- Medical History;
- Anthropometry (Height, Weight, Body Mass Index);
- Body Composition (Dual-Energy X-Ray Absorptiometry, Body Impedance, Skinfolds, Waist and Hip Circumferences);
- Cardiovascular Risk (Hypertension, Blood Glucose, Hypercholesterolemia);
- Communicable Diseases (Soil-Transmitted Helminths, Schistosomiasis);
- Psychosocial Health (Depression, Insomnia, Burnout, Stress);
- Physical Activity [Objective (Accelerometry) and Subjective (Self-Reported) Physical Activity];
- Physical Fitness (6-Minute Walk Test and Hand Grip Strength); and
- Nutrition (24hr Dietary Recall).
2 - Technological Development: As described in our last update, the South African team - in part, comprised of team members Danielle Smith, Siphesihle Nqweniso, Larissa Adams and Nandi Joubert - are in the process of producing some of the technological development material for the Teachers Toolkit, in conjunction with the Nelson Mandela University CCT. This stage of development has certainly tested our imaginations and has awakened a creative side that pleasantly surprised us all. With regards to the flow of events and materials that the CCT required from us to ensure the developers of KaziBantu website and mobile application have a clear description and image of the concept we have in mind; the following provides a brief update on the progress thereof:
a - Firstly, a KaziBantu Website Map was developed. This document is used during the planning of a website by its designers. It is a structured model of the website’s content designed to assist the end-user to navigate the site. Essentially, this sitemap presents a systematic overview of the site intended to help those utilizing the site to find specific pages on the website. This provided the CCT team with an impeccable concept that would make the KaziBantu Project a one-of-a-kind programme that would set us apart from the rest.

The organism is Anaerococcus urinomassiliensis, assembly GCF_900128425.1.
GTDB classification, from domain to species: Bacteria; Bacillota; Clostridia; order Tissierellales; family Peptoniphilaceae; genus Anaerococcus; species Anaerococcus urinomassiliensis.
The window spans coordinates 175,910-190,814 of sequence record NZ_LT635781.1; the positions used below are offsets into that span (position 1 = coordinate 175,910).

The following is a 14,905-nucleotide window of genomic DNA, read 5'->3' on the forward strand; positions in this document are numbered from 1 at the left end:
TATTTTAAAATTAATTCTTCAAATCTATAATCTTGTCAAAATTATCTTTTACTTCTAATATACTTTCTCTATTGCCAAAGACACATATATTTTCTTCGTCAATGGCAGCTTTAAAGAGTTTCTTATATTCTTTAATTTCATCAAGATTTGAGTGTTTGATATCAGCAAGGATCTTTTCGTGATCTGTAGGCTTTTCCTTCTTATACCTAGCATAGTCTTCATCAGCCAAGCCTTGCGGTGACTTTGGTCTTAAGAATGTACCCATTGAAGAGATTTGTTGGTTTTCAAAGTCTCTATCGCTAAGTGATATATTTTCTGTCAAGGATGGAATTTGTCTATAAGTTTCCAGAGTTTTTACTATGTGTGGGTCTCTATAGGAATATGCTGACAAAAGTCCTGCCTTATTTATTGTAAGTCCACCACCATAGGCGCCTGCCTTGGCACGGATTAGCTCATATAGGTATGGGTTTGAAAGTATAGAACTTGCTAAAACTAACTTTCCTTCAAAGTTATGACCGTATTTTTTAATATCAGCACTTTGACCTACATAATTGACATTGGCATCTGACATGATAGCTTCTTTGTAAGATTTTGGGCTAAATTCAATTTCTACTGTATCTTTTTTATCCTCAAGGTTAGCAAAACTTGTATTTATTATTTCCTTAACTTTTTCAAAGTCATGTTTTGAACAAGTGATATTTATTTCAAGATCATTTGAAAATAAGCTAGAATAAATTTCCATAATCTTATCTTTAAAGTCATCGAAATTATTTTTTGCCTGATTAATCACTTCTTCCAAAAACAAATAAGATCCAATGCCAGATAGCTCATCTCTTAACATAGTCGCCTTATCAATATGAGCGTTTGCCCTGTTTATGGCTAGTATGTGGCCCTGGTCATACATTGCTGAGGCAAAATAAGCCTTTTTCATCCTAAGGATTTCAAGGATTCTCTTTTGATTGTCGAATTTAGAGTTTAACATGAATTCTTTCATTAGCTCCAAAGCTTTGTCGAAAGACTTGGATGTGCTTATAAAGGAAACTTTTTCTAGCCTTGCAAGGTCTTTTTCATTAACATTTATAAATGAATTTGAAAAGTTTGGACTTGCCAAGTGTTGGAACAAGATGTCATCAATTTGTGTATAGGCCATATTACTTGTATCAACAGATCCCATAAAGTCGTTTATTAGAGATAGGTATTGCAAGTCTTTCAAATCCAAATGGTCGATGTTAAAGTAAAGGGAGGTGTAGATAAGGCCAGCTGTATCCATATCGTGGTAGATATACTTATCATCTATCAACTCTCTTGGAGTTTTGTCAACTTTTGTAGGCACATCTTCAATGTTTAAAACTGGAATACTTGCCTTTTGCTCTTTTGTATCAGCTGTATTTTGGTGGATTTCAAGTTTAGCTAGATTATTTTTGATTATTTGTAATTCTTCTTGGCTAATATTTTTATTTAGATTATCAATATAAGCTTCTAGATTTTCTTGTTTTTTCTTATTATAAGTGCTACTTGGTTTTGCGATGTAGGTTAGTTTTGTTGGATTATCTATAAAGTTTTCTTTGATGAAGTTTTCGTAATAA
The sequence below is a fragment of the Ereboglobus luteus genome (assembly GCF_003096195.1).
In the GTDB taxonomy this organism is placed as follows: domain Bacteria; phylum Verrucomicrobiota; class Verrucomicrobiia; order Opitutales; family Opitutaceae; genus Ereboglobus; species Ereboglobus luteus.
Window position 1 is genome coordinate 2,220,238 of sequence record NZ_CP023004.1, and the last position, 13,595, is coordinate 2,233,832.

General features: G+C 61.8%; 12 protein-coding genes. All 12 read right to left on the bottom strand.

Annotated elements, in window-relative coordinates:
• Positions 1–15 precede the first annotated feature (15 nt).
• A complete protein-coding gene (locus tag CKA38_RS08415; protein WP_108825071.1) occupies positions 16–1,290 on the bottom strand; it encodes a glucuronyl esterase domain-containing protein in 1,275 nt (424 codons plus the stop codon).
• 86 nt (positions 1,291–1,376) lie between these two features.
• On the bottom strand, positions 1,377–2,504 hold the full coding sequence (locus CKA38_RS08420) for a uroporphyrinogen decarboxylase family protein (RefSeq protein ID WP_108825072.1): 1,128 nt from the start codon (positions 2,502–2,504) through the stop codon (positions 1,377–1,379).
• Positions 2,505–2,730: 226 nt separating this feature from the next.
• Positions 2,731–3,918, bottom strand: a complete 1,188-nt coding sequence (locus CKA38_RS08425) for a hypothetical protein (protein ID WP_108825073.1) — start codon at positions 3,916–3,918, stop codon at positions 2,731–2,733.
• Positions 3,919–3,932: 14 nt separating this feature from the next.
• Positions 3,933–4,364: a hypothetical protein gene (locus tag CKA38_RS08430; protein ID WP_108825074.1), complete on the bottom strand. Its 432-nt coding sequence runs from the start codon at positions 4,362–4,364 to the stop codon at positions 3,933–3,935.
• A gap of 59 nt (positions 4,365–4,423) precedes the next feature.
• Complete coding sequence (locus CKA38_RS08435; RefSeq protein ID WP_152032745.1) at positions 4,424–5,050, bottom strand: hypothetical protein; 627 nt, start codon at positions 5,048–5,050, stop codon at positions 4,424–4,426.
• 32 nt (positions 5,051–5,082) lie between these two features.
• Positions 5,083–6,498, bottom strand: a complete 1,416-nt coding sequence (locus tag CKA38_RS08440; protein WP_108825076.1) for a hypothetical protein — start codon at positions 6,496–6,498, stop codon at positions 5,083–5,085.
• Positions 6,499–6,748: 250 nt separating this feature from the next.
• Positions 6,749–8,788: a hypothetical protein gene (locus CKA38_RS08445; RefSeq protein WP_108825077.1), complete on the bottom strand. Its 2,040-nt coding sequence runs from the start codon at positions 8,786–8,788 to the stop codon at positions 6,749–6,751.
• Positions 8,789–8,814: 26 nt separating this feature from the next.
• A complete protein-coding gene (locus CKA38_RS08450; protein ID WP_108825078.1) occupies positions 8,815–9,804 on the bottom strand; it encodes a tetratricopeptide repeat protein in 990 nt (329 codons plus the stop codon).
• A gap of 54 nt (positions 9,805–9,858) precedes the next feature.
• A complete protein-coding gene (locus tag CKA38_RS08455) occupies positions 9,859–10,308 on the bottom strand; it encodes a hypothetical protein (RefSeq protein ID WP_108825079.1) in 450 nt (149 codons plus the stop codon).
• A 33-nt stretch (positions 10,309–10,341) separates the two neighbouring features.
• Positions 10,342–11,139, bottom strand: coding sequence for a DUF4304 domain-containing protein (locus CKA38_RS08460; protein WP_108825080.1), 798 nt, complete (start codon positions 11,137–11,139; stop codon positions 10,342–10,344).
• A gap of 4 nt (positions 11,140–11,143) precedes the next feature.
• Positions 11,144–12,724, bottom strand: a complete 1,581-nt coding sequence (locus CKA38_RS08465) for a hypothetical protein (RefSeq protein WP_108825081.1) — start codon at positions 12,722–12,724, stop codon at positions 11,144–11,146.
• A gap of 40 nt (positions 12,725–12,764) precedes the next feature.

b - Our next step is to finalize the KaziBantu Risk Assessment Developer Criteria for Electronic Capturing Form, which entails the full assessment and minimal assessment protocol components. This document will be utilized to electronically capture the data from the initial risk assessment, as well as the evaluation at the end of the KaziBantu programme once the participant has completed all five phases (see bottom for a list of phases) involved in this project. Though the use of this document, the data assessment and data capturing procedure will be streamlined, enabling the process to run more efficiently; and ultimately, providing a huge time-saving benefit to the project.
c - Thirdly, the SA team have created and developed different personas, which as defined in our last update, describes and explains the typical end-user(s) of the KaziBantu website or mobile application. A persona takes the form of a storyline portraying an average day in the lives of our fictitious user(s). This is essential for the developer designing the website and mobile application so that they keep this in mind throughout the development phase. Four different personas have been developed and written; namely:
- a school teacher interested in KaziBantu for Teachers persona;
- a school teacher interested in KaziBantu for Children persona;
- a healthcare professional persona that will utilise the KaziBantu for Teachers programme; and
- a general public persona.
An interesting side notes: When receiving feedback for the various personas from CCT, one of our team members stated that one of the fictitious characters sounded like it was a storyline based on their lives (funny story). It must be noted; however, these characters are entirely fictional and do not refer to any specific individual.
d - Lastly, the SA team have also developed and created user case scenarios, which describes how our fictitious end-user(s) will utilize the website or mobile application. As previously described in our last update, this entails the steps that will lead him/her to the PC, how the website search is initiated and what the individual can, and ultimately will do once the website or mobile application has been opened. This is also essential to the developer designing the website and mobile application so that they keep this in mind throughout the development phase. A user case scenario was developed and written to take the individual through each of the 5 steps in the Teachers Toolkit; namely: